Grief is a challenging experience. It can consume one’s thoughts and limit their ability to move forward, and other times, it can propel one towards creating deeply impactful, lasting change in the lives of others. Wendy Parker, a Habitat Homeowner, chose the latter.
In early 2020, three years after completing construction on her Habitat Home, Parker lost both her mom and brother to cancer. While Parker served as caregiver for her mom, her brother was receiving hospice care at a nursing home facility across town in Bentonville, Ark. When COVID-19 spread to the state, it prevented Parker and her family from being by his side during his last days.
“At the time it was really hard for me to get involved in helping a lot of people in the community, because my mom and my brother were both battling the end of life with their cancer,” Parker said. “I worked for the school district, so I happened to be home, because they closed the schools. I was limited on my interactions with others, because of my time with my mom. She had struggled with lung cancer so she wasn’t able to be around people who might have been exposed. I had to be really careful in making sure that I didn’t spend a lot of time outside the home, but I wanted to find a way to help the community.”
The experience, though traumatic, left Parker with a decision about how to move forward. She said her training on how to process grief in a healthy way, coupled with her desire to honor the legacy of her mom and brother allowed to her to continue despite the challenges. She said their common care for others and desire to give back to the community inspired her decision to build a food pantry.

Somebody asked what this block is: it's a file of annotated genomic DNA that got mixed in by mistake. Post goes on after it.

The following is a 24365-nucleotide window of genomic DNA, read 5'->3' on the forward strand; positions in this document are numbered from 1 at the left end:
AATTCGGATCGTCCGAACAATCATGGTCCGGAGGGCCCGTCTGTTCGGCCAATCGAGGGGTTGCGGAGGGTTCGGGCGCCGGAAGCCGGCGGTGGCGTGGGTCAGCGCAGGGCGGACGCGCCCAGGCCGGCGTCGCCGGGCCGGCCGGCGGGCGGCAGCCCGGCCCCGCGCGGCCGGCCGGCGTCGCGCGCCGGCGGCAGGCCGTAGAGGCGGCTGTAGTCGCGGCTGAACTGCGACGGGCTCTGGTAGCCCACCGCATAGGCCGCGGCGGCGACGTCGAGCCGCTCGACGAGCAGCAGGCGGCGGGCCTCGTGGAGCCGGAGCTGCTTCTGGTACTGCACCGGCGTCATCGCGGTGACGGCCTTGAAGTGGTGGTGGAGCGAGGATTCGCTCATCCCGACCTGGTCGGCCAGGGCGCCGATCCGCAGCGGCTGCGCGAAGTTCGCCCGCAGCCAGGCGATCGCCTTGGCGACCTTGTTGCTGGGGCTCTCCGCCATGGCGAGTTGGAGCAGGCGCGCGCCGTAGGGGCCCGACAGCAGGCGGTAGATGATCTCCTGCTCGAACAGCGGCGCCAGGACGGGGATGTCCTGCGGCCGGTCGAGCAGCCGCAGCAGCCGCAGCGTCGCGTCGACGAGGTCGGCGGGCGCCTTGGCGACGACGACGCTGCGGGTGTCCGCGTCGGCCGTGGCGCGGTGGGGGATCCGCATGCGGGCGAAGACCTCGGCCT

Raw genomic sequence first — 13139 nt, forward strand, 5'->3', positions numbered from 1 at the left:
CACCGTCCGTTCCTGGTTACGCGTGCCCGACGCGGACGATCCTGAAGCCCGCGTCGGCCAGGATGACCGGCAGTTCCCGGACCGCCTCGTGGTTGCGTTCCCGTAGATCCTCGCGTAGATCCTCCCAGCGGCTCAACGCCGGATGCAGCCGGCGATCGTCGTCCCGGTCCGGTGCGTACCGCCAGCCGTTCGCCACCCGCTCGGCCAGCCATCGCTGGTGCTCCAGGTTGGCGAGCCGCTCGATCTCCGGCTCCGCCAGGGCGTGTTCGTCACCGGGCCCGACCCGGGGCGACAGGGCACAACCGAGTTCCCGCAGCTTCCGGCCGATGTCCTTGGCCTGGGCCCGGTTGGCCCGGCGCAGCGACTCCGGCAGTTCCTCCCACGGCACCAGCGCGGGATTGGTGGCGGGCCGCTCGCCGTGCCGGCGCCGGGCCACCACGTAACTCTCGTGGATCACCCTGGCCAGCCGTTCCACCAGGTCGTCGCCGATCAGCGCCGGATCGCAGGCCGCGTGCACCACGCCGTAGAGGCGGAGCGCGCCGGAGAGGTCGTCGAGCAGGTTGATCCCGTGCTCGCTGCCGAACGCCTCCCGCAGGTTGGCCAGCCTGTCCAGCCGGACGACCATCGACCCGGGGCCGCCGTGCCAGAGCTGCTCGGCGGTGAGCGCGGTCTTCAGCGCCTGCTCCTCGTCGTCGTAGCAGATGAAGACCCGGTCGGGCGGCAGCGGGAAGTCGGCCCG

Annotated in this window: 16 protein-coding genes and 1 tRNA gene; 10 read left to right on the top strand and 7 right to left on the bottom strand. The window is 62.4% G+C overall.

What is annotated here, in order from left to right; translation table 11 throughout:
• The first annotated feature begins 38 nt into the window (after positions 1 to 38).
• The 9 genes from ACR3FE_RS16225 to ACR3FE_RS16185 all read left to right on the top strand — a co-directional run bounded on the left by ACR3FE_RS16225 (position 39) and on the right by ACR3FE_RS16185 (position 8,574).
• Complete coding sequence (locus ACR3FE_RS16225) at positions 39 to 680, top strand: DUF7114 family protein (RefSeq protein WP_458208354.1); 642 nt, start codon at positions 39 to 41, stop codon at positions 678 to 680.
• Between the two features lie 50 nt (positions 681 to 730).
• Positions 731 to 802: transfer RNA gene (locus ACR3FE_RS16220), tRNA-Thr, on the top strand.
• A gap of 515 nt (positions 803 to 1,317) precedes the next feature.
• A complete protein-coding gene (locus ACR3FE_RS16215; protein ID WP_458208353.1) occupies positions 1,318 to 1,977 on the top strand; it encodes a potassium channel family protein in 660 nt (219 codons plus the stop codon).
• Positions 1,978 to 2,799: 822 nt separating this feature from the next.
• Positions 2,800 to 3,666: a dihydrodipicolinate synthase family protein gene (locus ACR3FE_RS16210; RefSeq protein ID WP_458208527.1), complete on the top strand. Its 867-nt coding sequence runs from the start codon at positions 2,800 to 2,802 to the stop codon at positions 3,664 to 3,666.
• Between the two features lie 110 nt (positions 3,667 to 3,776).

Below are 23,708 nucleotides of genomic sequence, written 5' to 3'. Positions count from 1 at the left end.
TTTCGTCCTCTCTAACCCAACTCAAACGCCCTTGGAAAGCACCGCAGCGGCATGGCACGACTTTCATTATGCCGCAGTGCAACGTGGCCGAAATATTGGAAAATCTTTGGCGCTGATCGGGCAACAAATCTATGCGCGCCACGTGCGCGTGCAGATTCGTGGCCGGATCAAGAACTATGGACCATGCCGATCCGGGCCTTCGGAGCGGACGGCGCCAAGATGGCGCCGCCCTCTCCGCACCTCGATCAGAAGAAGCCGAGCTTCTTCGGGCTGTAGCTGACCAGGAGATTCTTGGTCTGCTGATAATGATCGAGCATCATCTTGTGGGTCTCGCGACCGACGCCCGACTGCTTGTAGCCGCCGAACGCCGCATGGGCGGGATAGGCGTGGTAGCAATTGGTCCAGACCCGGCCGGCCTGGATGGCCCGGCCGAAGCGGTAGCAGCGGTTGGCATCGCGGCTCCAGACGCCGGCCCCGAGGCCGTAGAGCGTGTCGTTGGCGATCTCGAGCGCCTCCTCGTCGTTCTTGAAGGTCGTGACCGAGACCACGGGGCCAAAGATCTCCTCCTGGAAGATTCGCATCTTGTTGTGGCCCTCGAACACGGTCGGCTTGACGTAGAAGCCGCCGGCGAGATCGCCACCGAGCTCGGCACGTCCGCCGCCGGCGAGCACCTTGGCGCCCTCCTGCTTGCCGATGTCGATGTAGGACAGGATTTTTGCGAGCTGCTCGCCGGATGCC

“It doesn’t take away the pain of them not being here, but both of them, even in the midst of their suffering, they were just good people,” Parker said. “They had such giving hearts and I’m just grateful that I was able to see that and watch that and now use that for myself and being able to help others and kind of carry on that legacy.”
Although the pantry was new to the street, the idea of a community resource was not. Parker said the wooden box was originally a community library, designed and built by a school-aged girl during Parker’s Habitat build three years ago. The library’s dimensions, though a great size for its original purpose, soon proved too small for the now-expanding food pantry, explained Parker.
“The day we had [my mom’s] visitation, I had purchased a cabinet at Lowe’s, because the little pantry I had was so small, it was hard for me to keep it stocked,” Parker said. “I was getting so many donations, that I wanted to make sure that there was a place for people to get additional items. I bought this cabinet and I just kind of set it out next to the pantry in my yard. In the three hours I was gone at my mom’s visitation, my son’s school, and some others in the community that learned of my mom’s death, actually came out on that day and they filled that cabinet so full that the legs broke on the bottom and it started to teeter and almost fell over.”
With the help of friends and the support of local officials, Parker said they were able to build a larger box, with plenty of space for the growing inventory it began to house. In addition to canned goods and mixes, Parker described laundry detergent, baby food, toilet paper and cleaning products, as just a few of the recently in-demand items.